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The converted vehicle starts by running on diesel and switches over to vegetable oil once it warms up to temperature, and when finished, the engine is purged of vegetable oil to ensure it is ready to start on diesel the next time. This switchover can either be controlled by a manual toggle switch, or via an automated system, with automatic temperature switches and a turbo timer to keep the car idling long enough to flush out the vegetable oil after you've pulled your key out, locked the door and walked away.
"We try to make the waste vegetable oil tank the same size as the diesel tank on the vehicle," explains Kerr, "because you get the same mileage with WVO as you do with diesel." The tank gets bolted on the undercarriage, like a regular tank, or fitted into the trunk, or installed on the bed of a pick-up.
Kerr estimates they've done more than 40 conversions since Switchover started, and at a guess, 10 of those conversions were for people living between Lions Bay and Pemberton. Yet despite his company's growing success, Kerr says he is concerned about negative comments on online forums.
"Because this is a niche community and widespread, a lot of the communication happens in forums," he said, "and a lot of people who have a vehicle converted have a vehicle that's 20 years old. When something goes wrong with their car, they blame it on the vegetable oil system and broadcast that far and wide. And sometimes it's nothing to do with the fuel system; sometimes it's clearly not related to vegetable oil at all," he said, noting that part of the problem is that these forums are more accessible than the scholarly research, which is out there as well.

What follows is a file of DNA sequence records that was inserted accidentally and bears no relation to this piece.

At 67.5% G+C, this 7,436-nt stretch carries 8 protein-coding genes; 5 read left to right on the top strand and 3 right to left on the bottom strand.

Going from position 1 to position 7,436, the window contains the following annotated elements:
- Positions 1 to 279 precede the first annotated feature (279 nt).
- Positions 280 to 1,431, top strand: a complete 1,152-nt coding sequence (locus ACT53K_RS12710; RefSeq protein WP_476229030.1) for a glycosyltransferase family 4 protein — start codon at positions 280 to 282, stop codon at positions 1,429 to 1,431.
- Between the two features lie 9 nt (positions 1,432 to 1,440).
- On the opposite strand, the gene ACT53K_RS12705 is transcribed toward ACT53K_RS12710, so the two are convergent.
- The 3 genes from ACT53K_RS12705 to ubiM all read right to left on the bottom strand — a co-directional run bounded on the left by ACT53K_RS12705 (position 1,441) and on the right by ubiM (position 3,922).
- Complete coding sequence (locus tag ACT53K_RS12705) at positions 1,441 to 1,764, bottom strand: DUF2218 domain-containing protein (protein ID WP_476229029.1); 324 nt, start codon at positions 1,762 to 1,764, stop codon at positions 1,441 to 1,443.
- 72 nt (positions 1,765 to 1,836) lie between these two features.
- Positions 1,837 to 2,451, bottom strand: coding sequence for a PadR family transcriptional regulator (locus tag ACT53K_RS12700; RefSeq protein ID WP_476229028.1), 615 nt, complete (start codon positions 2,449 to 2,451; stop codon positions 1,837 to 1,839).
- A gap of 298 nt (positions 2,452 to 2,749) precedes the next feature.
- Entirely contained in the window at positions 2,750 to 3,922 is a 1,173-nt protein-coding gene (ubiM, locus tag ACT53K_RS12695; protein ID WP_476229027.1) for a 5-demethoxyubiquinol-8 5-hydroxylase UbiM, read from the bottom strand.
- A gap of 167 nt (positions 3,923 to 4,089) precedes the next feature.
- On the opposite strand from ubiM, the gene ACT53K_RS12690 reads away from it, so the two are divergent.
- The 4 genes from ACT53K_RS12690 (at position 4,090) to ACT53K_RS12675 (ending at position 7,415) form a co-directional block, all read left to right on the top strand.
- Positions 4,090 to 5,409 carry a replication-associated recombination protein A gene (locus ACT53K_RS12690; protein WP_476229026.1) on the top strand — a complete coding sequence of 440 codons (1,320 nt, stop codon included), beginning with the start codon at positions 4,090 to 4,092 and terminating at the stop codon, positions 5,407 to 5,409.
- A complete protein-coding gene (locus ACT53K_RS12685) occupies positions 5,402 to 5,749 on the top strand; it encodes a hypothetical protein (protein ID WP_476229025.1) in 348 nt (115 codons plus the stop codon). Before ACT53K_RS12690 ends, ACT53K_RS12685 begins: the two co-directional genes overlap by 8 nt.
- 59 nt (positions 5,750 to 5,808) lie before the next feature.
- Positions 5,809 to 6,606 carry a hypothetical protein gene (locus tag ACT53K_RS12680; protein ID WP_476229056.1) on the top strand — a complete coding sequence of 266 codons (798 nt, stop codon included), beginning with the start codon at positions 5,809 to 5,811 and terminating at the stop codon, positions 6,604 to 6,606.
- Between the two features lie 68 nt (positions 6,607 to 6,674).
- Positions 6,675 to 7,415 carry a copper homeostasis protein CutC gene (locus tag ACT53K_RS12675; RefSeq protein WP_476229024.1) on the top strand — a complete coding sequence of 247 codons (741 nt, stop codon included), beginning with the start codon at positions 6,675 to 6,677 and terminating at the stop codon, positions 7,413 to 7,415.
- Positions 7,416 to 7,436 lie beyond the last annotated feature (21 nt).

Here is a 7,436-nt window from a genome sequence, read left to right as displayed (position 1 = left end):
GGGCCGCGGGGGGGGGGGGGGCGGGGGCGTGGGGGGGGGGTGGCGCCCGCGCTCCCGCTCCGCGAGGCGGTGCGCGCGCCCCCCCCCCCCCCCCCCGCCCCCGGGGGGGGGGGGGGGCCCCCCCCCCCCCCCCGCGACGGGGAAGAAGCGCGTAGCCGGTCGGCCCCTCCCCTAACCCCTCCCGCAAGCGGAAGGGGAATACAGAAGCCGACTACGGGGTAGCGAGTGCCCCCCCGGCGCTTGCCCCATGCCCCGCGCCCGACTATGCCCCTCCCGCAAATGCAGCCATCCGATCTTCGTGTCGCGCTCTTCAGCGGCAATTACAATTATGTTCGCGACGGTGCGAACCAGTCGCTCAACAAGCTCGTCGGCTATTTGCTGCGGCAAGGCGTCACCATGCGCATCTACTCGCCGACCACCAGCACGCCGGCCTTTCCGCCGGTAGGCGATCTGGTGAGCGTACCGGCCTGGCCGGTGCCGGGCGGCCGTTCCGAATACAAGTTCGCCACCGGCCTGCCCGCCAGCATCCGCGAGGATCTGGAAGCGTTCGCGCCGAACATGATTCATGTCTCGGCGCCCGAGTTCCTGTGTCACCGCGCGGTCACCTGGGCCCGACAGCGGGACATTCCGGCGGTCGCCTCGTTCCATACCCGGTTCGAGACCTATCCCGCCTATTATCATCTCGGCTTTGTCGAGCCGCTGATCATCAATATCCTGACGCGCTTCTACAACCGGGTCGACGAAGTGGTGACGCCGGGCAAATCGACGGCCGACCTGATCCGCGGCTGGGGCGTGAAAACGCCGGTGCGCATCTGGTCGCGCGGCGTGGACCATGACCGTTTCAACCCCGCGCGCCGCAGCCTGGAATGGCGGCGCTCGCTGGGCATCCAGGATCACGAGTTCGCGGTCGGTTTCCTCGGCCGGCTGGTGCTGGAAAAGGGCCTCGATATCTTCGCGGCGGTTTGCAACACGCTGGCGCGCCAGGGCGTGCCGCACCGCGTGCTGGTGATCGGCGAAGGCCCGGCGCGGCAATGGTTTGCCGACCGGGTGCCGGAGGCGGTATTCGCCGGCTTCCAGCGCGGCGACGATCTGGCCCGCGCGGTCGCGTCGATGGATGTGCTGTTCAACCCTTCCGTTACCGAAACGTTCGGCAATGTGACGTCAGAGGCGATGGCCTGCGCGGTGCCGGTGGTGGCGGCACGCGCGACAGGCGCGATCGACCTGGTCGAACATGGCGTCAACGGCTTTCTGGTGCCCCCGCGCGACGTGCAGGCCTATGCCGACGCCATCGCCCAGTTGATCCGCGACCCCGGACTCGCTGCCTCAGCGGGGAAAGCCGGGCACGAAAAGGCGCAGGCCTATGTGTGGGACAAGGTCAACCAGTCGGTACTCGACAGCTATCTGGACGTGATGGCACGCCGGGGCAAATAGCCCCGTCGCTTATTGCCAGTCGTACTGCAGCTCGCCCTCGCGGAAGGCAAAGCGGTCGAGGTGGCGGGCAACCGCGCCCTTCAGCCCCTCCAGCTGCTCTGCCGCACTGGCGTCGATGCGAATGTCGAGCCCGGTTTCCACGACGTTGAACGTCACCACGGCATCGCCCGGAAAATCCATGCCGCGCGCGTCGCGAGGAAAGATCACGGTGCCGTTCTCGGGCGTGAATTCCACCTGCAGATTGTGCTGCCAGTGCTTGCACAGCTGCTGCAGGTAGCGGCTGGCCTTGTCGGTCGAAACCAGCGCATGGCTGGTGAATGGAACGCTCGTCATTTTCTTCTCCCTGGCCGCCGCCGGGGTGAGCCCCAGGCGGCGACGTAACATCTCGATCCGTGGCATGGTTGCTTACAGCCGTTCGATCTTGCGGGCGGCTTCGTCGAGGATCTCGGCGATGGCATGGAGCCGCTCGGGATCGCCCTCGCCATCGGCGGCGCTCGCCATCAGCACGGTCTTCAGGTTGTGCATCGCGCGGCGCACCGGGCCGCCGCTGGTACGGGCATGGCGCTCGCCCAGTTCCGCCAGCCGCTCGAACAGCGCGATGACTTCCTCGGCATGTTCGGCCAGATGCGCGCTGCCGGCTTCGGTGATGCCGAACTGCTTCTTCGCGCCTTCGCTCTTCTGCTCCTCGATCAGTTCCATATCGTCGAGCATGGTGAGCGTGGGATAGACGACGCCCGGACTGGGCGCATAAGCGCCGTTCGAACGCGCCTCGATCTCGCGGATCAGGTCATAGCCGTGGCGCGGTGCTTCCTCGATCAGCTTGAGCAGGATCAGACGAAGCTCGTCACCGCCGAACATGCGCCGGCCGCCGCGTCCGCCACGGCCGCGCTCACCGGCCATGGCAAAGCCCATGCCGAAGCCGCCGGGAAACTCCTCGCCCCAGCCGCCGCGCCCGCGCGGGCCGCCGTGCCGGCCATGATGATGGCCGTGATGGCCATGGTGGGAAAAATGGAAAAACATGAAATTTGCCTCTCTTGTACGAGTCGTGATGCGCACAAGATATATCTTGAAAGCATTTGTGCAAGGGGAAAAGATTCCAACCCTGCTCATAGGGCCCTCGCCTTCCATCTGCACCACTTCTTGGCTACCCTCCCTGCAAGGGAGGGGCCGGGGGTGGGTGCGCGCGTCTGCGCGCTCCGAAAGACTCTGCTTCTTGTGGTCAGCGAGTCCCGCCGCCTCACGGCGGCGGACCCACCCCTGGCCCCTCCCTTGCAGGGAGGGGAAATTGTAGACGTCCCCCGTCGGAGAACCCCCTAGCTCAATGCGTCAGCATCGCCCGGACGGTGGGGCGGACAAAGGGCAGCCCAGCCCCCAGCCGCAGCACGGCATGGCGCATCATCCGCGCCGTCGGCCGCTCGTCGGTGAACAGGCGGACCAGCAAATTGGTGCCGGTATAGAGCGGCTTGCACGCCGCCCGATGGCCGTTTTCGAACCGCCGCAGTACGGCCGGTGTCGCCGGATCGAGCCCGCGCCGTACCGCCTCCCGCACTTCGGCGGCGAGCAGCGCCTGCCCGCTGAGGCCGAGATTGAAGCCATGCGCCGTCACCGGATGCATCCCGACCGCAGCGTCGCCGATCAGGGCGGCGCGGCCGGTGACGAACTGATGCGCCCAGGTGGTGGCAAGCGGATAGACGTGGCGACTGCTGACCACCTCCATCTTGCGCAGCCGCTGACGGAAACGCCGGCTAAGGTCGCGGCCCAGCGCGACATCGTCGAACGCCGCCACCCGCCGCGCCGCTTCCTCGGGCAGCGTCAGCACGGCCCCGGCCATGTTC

He points out another challenge facing the burgeoning industry, from an operator's point of view, is access to clean oil.
This is where Will Edmondson steps in. The owner of Transphat, which supplies motorists with a source of clean WVO, Edmondson describes it as a "shits and giggles" business to date, but admits demand is growing as people realize that using WVO is a viable way of fuelling their diesel vehicles.
"My purpose in the whole chain of events is to try to make it a little more accessible to people," he says. "I have people living in condos who come and grab fuel for the week and keep it in their closets."
Edmondson says he's developed a positive relationship with restaurants in the corridor, collecting the WVO, then cleaning it and selling it to his customers.
He laughs when he says the job of cleaning the oil, to make it suitable to run in WVO vehicles, could easily be on the TV show, The World's Dirtiest Jobs, but it's a job he doesn't mind doing.